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Smethurst Reflects on Rowdies Debut

By Rowdies Communications, 04/26/21, 3:00PM EDT

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ST PETERSBURG, Fla (April 26, 2021) - April 26 is a special day in Tampa Bay Rowdies history. On this day in 1975, the Rowdies played their first match, knocking off the Rochester Lancers 2-1 at Tampa Stadium.

Rowdies ownership hoped for 10,000 fans to show for the match that night. NASL leadership expected around 7,000 to come. Both underestimated the excitement for the debut, as just over 12,000 ended up filing in to watch the Rowdies win their inaugural match.

 “I’m thrilled, really overjoyed. People said we had rocks for bringing a team down here,” Rowdies co-owner George Strawbridge told the media that night.

The buzz for the match was apparent to forward Smethurst and the other players as they arrived at the stadium and saw an unfamiliar sight, a parking lot full of tailgating fans.

“You’re out there and it’s like a festival,” said Smethurst. "When you’re coming in, people have got their truck tailgates down and partying. We’re thinking ‘wait a minute, you guys go play the game. I’m gonna go to that party over there.’ It was a festival, and it stayed that way with the Rowdies every game.”

Smethurst helped keep that atmosphere alive by recording the first Rowdies goal in history, receiving a pass from teammate John Sissions and burying the ball into the net in the 14th minute. The goal was a relief to Smethurst, who had only arrived in Tampa Bay a couple weeks before the opener and had been out of action for over a year while dealing with injury struggles at Millwall FC in England.

“I put the goal away and it relaxed me for the coming games and everything,” recalled Smethurst. “I finished that game and I didn’t even feel my injury at all. That was almost as encouraging as the goal.”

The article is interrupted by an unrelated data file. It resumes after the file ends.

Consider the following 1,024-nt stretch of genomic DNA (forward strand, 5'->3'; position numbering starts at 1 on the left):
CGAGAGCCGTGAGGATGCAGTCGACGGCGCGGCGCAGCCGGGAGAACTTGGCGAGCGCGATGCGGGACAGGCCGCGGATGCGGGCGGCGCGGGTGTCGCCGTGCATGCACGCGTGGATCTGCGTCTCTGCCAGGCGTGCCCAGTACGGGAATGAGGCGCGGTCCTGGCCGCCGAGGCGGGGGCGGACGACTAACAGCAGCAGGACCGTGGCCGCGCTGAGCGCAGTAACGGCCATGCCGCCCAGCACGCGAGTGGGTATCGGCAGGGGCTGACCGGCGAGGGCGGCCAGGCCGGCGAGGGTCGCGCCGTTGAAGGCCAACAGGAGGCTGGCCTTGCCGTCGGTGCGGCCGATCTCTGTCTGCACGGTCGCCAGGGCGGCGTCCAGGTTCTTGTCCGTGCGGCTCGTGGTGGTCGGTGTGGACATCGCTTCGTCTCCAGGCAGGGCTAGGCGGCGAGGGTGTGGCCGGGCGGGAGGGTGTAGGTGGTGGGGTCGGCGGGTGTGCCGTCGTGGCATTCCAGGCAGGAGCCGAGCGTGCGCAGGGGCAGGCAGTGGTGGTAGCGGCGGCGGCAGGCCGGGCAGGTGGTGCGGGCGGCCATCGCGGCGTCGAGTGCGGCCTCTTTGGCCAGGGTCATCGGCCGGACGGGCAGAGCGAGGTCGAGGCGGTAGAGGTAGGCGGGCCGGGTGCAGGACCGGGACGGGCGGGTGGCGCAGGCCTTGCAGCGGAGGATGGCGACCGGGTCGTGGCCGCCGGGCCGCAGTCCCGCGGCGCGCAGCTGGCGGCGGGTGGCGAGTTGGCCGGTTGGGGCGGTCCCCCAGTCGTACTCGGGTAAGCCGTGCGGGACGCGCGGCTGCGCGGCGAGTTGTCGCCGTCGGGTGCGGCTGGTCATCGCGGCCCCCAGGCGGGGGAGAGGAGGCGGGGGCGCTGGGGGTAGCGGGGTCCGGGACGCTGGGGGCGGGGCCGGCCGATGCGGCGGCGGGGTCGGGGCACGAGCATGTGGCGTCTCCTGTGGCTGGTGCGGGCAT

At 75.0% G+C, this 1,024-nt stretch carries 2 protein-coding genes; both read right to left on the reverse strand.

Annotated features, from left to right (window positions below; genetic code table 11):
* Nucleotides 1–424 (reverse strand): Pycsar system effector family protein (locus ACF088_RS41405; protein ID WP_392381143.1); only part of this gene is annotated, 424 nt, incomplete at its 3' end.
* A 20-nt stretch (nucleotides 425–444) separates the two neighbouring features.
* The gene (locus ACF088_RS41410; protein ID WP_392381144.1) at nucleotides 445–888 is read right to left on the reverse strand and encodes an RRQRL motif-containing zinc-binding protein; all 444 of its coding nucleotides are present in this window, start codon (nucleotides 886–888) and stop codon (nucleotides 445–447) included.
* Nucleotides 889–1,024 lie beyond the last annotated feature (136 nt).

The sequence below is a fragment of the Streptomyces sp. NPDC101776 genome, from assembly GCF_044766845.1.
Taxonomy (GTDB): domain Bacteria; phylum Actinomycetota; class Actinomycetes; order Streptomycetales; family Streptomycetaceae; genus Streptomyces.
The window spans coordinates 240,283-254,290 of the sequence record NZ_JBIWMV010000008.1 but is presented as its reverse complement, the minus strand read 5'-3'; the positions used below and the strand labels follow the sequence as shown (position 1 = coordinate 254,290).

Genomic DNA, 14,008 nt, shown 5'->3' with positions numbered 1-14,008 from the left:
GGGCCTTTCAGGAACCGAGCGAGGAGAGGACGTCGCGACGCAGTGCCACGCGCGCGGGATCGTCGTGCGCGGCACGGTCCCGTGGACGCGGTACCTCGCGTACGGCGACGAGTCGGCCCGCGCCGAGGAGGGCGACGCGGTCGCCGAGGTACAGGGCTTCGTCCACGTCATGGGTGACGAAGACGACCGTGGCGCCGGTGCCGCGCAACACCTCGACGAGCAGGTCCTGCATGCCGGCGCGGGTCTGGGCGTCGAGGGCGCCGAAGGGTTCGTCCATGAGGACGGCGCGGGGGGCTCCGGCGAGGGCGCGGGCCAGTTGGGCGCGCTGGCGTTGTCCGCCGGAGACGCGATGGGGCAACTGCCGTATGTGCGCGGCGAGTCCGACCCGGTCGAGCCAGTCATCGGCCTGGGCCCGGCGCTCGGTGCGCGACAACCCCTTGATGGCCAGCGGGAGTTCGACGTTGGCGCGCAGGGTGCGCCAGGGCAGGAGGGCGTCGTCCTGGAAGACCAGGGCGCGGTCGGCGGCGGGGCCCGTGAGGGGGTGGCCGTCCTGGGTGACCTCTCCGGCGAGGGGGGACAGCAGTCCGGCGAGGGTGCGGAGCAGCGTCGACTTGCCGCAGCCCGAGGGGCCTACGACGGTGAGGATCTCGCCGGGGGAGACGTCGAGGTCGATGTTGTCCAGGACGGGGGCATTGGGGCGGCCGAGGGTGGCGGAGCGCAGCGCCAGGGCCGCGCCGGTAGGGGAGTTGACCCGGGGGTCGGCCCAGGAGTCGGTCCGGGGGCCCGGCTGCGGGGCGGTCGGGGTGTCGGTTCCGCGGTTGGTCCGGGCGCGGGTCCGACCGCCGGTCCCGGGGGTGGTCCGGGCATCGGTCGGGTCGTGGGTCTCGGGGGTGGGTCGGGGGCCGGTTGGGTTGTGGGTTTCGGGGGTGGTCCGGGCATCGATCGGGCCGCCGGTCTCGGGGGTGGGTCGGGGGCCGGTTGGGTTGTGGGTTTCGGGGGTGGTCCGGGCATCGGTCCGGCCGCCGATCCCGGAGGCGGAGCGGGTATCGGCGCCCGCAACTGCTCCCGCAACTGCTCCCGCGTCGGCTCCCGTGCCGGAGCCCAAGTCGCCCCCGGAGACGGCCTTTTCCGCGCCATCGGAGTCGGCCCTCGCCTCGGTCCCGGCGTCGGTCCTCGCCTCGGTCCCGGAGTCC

Rochester equalized shortly after Smethurst’s opening goal and the match stayed that way until Scottish defender Alex Pringle gave the Rowdies a winner four minutes into overtime. Before Pringles’ winner, fans were treated to another memorable moment when Rowdies head coach Eddie Firmani entered the match as a second-half substitute. Firmani, 41 at the time, slotted in at center forward but his biggest impact as a player was getting into to scuffle with one of Rochester’s center backs. It was Firmani’s only appearance as a Rowdies player.

After the match, Smethurst and the others had a postgame meetup with the fans. As part of their contracts, all players were required to attend these types of events where fans and players would mingle. This was entirely foreign to what Smethurst was used to as a player in England or his home country South Africa.

“I haven’t witnessed anything like those fan interactions after the game anywhere I’ve played and I’ve played on three continents. I loved it. I don’t think the fans had ever seen that either. That accessibility was probably the best advertisement for the Tampa Bay Rowdies, apart from kick in the grass and all of that. This was their best advertisement.”

The 1975 Rowdies went on to win 16 of their 22 regular season matches and clinch a postseason spot. They then bested Toronto Metros-Croatia and the Miami Toros in the playoffs before dispatching the Portland Timbers in the NASL Championship Final.

“The Rochester game, we didn’t know but that was the roll out of what was going to come afterwards -winning. All the games that we had to win we won. Eddie Firmani, what he was really good at was letting players be players. He’d say you’re a goal scorer, go score some goals. He didn’t put any more pressure on guys. He played me in my right position, inside forward. It was the same with others. He put the players together that could combine together.”

Smethurst played a huge part in the Rowdies success that season as the team’s leading scorer with 18 goals. By the time he left the club midway through the 1978 season, Smethurst had scored 57 total goals, a record that stood until Georgi Hristov finally surpassed it in 2018.

Sticking around Tampa Bay long enough to set any kind of records wasn’t the plan for Smethurst when he landed in April of 1975. It didn’t take long at all for those plans to change, though.

“To me I was home again. When I came over, I was coming for one short season. Then I was going back to England,” he said. I also had the option to go back to South Africa. I wanted to come out, get fit and go back to England. It took me five minutes to decide I was staying here. When I got here, I decided I didn’t want to go back to England or South Africa, period.”